As students bring more mobile devices on campus, universities are searching for ways to keep them charged up so they don't have to stop learning.
Last year, California State University, San Bernardino (CSUSB), experienced a 16 percent increase in the number of mobile devices on its network. Students scoured the walls for plugs to charge their mobile devices and didn't always find enough.
"We really just have to embrace it because of the fact that there's such a large consumerization of technology in all areas, not just in higher ed," said Gerard Au, associate vice president of Information Technology Services at CSUSB.
To deal with this increase in demand for wireless, the university upgraded its wired network and updated its wireless network to the latest 802.11ac standard so students would have enough bandwidth.
With that problem handled, CSUSB installed 40 wireless charging stations this month in common spaces, restaurants, study areas and the student union so students could continue studying while charging their devices at their side. In the second wave of implementation, the charging stations will appear in the library and classroom spaces.
From the station, students grab a small circular Powermat spot and place newer enabled phones on the mat to charge it. Those with older phones also pick up a ring to plug into their device's USB charging port. The mat senses that a phone is on it and uses magnetic inductivity to wirelessly transfer electricity to the device. Through an app, students can see which stations have charging spots available, and later this year, they'll see messages from the university about campus events. On the IT side, a central dashboard allows staff members to monitor the charging spots for connectivity problems.
Across the country, Webster University in St. Louis is putting sustainability efforts to work on power stations for students and faculty. The university's EnGo charging station outside a LEED Gold certified building has 12 installed chargers, two USB ports and two wireless charging pads that operate like the ones at CSUSB.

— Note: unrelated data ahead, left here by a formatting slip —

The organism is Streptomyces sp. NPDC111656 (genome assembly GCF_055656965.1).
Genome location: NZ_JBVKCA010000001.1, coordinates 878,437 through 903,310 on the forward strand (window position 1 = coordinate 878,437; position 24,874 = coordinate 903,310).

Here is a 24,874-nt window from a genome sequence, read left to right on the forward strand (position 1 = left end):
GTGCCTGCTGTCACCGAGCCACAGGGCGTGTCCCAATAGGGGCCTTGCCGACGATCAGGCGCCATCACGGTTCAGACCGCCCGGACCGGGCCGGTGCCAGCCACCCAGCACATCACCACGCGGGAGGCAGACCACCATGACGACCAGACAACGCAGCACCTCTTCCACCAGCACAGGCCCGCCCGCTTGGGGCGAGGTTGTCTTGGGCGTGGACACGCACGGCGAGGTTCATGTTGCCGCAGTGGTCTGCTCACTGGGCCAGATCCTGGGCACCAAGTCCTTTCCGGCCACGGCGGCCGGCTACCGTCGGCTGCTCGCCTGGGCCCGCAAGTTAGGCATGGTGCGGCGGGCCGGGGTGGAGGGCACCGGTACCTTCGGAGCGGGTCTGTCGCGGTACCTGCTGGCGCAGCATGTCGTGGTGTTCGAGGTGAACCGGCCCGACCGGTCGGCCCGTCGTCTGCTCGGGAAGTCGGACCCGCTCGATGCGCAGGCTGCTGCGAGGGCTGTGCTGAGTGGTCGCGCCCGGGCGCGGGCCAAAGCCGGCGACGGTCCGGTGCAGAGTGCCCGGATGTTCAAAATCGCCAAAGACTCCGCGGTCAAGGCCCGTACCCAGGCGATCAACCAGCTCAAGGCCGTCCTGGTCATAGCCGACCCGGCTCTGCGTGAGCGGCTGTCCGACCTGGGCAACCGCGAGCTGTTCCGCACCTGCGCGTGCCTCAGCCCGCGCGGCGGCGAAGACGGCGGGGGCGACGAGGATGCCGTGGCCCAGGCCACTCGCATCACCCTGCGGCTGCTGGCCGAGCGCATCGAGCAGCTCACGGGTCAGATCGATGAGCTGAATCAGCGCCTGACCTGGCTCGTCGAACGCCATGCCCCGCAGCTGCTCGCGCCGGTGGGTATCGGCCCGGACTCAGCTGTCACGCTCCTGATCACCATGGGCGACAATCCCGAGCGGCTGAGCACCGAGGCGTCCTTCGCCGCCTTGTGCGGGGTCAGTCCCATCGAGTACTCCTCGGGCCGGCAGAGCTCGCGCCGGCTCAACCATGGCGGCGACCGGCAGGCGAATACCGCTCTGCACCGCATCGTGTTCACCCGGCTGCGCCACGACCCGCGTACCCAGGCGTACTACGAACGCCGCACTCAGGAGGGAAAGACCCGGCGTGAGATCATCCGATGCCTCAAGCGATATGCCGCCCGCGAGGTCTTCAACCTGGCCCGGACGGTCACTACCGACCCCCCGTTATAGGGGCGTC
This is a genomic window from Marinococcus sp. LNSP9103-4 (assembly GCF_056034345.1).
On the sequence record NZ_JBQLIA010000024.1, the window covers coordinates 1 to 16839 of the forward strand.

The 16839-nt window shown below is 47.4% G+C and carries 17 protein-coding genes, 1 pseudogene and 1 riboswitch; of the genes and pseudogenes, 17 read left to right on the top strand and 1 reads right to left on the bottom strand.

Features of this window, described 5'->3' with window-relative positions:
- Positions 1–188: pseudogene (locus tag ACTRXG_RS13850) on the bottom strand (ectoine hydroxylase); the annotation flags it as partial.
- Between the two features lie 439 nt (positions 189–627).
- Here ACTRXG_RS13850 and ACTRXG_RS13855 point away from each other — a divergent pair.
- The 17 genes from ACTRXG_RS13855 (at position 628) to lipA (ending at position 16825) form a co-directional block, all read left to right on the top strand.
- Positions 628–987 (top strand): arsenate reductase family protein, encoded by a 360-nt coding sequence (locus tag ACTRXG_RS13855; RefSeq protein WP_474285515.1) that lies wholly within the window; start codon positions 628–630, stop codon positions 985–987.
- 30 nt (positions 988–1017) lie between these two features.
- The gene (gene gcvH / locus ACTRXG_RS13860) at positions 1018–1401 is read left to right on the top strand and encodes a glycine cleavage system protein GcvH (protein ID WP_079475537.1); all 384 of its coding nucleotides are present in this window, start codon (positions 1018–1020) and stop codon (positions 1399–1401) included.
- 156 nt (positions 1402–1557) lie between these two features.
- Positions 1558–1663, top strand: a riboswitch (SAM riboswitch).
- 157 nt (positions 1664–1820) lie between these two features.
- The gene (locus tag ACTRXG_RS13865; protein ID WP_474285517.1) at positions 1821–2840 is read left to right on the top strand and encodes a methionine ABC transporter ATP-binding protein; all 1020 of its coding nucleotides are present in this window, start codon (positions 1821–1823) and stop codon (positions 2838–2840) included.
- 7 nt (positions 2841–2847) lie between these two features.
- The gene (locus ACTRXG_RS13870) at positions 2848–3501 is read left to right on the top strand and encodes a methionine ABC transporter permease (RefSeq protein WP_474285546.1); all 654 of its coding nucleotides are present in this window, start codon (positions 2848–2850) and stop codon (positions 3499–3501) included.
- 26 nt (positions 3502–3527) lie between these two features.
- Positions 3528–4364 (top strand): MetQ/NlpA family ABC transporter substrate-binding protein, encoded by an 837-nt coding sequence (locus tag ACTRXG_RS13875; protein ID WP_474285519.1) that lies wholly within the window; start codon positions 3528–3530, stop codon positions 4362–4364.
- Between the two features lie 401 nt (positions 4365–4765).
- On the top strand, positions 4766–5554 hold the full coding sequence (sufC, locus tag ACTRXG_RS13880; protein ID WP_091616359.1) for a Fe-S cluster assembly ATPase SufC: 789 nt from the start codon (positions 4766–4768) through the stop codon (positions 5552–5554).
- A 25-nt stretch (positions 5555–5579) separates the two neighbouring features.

But instead of using power from the wall, this station gets its power from its solar panels and kinetic energy tiles laid down in front of it. The station also includes a campus map and event notices to engage the campus community.
Along with the stationary charging station, Webster University has a portable one that representatives take to regional events and festivals. This station serves as a recruiting and retention tool with its large university logo and place to charge devices.
A university administrator saw a different charging station at a St. Louis Cardinals baseball team and observed how the 12 people who were charging their devices at it were talking to each other. These people wouldn't normally interact because they didn't know each other, but the charging station brought them together.
Along with that experience, a graduate of Webster University Geneva wanted the college's St. Louis campus to be the first one to have an EnGo power station, which his team designed at a company he created called the Volta Group. The station aligned with the university's sustainability goals and would become a hangout spot for campus residents from different departments.
"We need to create an opportunity for students and faculty to really function as a community," said Greg Gunderson, vice president and chief financial officer at Webster University.